Some days the news is just too much of not enough. (More)

For example, if you follow Memeorandum or have any conservative friends on social media, you’ve probably read about The Biggest Scandal Ever … “Worse Than Watergate!” … President Obama ordering the NSA and FBI to wiretap thousands or millions of innocent U.S. citizens. That hogwash is wingnut spin on a story broken by the New York Times and Washington Post – which wingnuts now insist the Times and Post have ignored.

It’s a complicated story that dates back to the 2001 STELLARWIND project, which authorized the NSA to conduct wide-ranging surveillance of ‘foreign targets’ (cough) in defiance of statutory and FISA Court limits. The Bush administration got Congress and the FISA Court to sign off on the program in 2007. The (cough) because the program not only let the NSA vacuum up internet and phone records by those ‘foreign targets’ but also records about those targets … including thousands of domestic emails, chats, and phone calls between Americans, as the NSA admitted to the FISA Court in 2011.

The court said that violated the Fourth Amendment and the NSA agreed to a rule that forbade them from searching their raw database – supplied by “backbone” telecoms like AT&T and Verizon – for records of domestic communications. But a 2016 Inspector General Report found that “[NSA] Controls for Monitoring Query Compliance Have Not Been Fully Developed.” In other words, procedures to monitor violations of that FISA Court-ordered rule went on the back burner. And because the monitoring procedures were never fully developed, some NSA employees may still have searched for records of domestic calls.

Yes, that’s a real problem. No, it’s not “worse than Watergate.” There is no evidence that President Obama – or indeed anyone – ordered the NSA to delay those monitoring procedures. There is no evidence that anyone in the White House knew the NSA had not completed those procedures. Indeed it’s likely that, until the IG Report came out, not even senior NSA officials knew the people tasked with developing those procedures had let that slip through the cracks. To quote Bernard Ingraham:

Many journalists have fallen for the conspiracy theory of government. I do assure you that they would produce more accurate work if they adhered to the cock-up theory.

But hey, it’s a great “scoop” by right-wing “journalists” … if you ignore the fact that they got the story from the New York Times and Washington Post. And it’s a wonderful shiny ball to distract the God-King’s supporters …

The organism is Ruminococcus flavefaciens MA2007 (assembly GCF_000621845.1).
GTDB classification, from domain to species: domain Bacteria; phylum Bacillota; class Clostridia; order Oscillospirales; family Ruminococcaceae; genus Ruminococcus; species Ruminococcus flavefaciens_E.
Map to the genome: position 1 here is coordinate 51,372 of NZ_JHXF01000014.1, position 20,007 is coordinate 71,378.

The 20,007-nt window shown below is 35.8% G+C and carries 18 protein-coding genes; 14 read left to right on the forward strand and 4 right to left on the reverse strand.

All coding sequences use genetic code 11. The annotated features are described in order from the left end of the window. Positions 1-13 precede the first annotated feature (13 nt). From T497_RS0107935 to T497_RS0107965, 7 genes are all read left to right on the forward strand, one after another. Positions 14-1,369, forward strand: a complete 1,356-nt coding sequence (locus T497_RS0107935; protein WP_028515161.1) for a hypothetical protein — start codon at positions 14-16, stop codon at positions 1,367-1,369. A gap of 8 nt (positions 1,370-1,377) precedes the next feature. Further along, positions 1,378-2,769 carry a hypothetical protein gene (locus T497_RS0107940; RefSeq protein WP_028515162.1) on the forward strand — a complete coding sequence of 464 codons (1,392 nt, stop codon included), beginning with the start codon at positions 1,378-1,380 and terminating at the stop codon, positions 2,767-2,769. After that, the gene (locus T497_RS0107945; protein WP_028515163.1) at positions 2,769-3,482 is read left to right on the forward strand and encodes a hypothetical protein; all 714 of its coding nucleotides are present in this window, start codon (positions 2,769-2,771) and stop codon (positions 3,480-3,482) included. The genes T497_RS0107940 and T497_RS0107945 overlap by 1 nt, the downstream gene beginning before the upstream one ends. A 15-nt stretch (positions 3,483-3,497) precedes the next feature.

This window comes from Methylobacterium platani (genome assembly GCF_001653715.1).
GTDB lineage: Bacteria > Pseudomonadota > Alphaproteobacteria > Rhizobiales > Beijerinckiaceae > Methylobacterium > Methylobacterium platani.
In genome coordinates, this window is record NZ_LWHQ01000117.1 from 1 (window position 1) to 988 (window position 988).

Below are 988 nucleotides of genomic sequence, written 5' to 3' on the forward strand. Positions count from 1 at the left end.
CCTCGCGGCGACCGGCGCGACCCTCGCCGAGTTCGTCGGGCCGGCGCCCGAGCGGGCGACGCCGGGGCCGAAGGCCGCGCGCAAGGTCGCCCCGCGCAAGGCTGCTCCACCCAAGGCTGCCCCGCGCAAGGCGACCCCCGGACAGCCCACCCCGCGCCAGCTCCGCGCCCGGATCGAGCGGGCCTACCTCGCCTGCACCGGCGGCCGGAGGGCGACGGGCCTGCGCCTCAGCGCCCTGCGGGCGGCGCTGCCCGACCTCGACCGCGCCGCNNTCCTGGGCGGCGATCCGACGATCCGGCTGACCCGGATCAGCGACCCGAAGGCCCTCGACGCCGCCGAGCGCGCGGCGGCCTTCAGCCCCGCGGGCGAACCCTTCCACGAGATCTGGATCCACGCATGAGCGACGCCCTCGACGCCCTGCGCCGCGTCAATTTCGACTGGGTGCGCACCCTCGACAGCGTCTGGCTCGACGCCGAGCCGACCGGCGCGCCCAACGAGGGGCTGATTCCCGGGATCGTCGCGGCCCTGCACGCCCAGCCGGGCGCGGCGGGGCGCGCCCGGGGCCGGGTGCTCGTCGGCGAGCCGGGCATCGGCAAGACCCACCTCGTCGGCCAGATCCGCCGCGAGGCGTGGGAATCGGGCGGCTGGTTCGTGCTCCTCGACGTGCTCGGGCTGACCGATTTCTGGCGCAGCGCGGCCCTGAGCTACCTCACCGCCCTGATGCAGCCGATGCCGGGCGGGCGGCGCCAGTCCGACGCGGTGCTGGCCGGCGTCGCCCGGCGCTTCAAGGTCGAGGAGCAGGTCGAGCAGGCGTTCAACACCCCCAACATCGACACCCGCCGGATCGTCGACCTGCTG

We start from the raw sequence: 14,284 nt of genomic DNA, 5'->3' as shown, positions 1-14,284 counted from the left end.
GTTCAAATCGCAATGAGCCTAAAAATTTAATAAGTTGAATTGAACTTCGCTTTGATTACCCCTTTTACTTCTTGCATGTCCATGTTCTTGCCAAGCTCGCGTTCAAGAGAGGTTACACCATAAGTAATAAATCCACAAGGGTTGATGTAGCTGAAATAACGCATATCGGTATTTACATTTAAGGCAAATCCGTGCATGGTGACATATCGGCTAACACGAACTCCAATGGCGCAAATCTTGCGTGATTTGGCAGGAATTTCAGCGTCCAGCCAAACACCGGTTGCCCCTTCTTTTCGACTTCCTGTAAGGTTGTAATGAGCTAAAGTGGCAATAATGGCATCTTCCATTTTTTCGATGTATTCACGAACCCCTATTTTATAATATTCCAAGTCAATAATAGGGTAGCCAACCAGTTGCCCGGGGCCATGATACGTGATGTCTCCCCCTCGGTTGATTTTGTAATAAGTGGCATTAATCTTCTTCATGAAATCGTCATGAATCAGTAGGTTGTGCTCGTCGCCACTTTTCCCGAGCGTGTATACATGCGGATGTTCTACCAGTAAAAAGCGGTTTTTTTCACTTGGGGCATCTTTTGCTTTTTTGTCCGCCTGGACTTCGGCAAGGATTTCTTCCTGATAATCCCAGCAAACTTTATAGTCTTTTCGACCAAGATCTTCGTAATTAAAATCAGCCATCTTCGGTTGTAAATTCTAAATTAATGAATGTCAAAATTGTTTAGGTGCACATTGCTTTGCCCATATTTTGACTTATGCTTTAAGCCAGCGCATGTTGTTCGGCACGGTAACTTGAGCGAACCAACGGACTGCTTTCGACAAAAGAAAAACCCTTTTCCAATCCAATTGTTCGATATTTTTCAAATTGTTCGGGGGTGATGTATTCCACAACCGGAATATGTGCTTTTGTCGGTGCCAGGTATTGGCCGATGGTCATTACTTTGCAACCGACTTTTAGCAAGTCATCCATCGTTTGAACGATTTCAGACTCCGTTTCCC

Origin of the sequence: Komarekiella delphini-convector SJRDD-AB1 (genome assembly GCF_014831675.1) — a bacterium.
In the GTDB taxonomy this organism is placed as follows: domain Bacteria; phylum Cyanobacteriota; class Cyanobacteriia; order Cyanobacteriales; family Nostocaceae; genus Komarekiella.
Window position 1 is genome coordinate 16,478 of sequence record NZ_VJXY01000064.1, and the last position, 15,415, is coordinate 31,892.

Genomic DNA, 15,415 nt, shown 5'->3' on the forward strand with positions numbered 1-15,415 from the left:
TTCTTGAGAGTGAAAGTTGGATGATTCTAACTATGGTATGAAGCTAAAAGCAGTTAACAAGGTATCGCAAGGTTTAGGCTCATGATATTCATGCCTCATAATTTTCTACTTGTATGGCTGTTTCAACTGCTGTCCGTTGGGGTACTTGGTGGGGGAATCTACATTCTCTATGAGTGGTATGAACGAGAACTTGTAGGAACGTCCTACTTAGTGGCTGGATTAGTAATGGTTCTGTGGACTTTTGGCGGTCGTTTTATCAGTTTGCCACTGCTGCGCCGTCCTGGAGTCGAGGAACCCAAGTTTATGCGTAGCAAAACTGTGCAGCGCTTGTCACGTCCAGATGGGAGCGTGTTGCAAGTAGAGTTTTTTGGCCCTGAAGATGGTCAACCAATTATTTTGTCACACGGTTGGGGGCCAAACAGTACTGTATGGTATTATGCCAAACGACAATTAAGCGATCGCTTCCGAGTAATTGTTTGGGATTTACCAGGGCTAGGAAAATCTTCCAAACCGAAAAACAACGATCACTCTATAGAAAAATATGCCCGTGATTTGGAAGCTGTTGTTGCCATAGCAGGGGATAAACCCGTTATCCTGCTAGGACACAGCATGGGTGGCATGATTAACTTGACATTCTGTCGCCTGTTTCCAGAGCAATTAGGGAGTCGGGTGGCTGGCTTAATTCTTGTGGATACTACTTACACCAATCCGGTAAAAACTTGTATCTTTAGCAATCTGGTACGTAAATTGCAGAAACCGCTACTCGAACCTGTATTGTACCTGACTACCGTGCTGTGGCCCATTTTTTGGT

… to whom we owe more respect, insists Michael Tomasky at The New Republic:

But there’s one thing a lot of elite liberals haven’t gotten around to dealing with yet: They haven’t made their peace with middle America. Which is a pretty big deal, given that middle America is extremely large, and encompasses most of the country, and generally determines the outcomes of most presidential elections.

He wanders around his navel about ‘vanguard’ vs. ‘anti-vanguard’ movements before finally getting to what he insists is the nut of the matter – elite liberals are intolerant:

I read a line not long ago – I wish I could remember where – that went something like this: You could put a bunch of conservatives in one room and a group of liberals in another and present each with a list of 100 items. If both groups came to agreement on only three things, the conservatives would emerge boasting that they’d reached three triumphant points of agreement. The liberals would come out grousing that they were hopelessly deadlocked on 97 points.

This glass-half-empty mindset must change, and it must change most dramatically with respect to how elite liberals view the rest of the country. There are plenty of liberals out there in middle America, and plenty of liberalish moderates, and plenty of people who lean conservative but who aren’t consumed by rage and who think Barack Obama is a pretty cool guy and who might even have voted for him. These people are potential allies. But before the alliance can be struck, elite liberals need to recognize a fundamental truth: All of these people in middle America, even the actual liberals, have very different sensibilities than elite liberals who live on the coasts.